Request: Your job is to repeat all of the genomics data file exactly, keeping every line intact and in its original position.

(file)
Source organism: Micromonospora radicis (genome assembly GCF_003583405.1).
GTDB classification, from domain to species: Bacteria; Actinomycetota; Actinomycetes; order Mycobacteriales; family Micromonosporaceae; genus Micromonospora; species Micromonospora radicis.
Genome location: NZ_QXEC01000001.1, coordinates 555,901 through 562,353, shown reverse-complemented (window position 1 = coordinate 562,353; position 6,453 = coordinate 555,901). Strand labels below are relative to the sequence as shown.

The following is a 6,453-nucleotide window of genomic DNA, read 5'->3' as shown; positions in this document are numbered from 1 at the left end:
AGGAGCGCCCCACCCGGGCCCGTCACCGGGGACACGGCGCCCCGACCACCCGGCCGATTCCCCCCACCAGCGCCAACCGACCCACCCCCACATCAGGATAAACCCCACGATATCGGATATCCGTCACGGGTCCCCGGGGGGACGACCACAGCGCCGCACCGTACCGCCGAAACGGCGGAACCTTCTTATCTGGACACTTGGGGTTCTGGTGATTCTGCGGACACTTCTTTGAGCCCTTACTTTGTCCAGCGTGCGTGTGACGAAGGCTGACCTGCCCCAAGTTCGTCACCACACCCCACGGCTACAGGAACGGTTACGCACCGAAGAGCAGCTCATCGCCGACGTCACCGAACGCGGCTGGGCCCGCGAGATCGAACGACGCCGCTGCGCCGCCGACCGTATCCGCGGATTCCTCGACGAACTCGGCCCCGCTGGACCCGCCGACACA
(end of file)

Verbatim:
Source organism: Micromonospora radicis (genome assembly GCF_003583405.1).
GTDB classification, from domain to species: Bacteria; Actinomycetota; Actinomycetes; order Mycobacteriales; family Micromonosporaceae; genus Micromonospora; species Micromonospora radicis.
Genome location: NZ_QXEC01000001.1, coordinates 555,901 through 562,353, shown reverse-complemented (window position 1 = coordinate 562,353; position 6,453 = coordinate 555,901). Strand labels below are relative to the sequence as shown.

The following is a 6,453-nucleotide window of genomic DNA, read 5'->3' as shown; positions in this document are numbered from 1 at the left end:
AGGAGCGCCCCACCCGGGCCCGTCACCGGGGACACGGCGCCCCGACCACCCGGCCGATTCCCCCCACCAGCGCCAACCGACCCACCCCCACATCAGGATAAACCCCACGATATCGGATATCCGTCACGGGTCCCCGGGGGGACGACCACAGCGCCGCACCGTACCGCCGAAACGGCGGAACCTTCTTATCTGGACACTTGGGGTTCTGGTGATTCTGCGGACACTTCTTTGAGCCCTTACTTTGTCCAGCGTGCGTGTGACGAAGGCTGACCTGCCCCAAGTTCGTCACCACACCCCACGGCTACAGGAACGGTTACGCACCGAAGAGCAGCTCATCGCCGACGTCACCGAACGCGGCTGGGCCCGCGAGATCGAACGACGCCGCTGCGCCGCCGACCGTATCCGCGGATTCCTCGACGAACTCGGCCCCGCTGGACCCGCCGACACA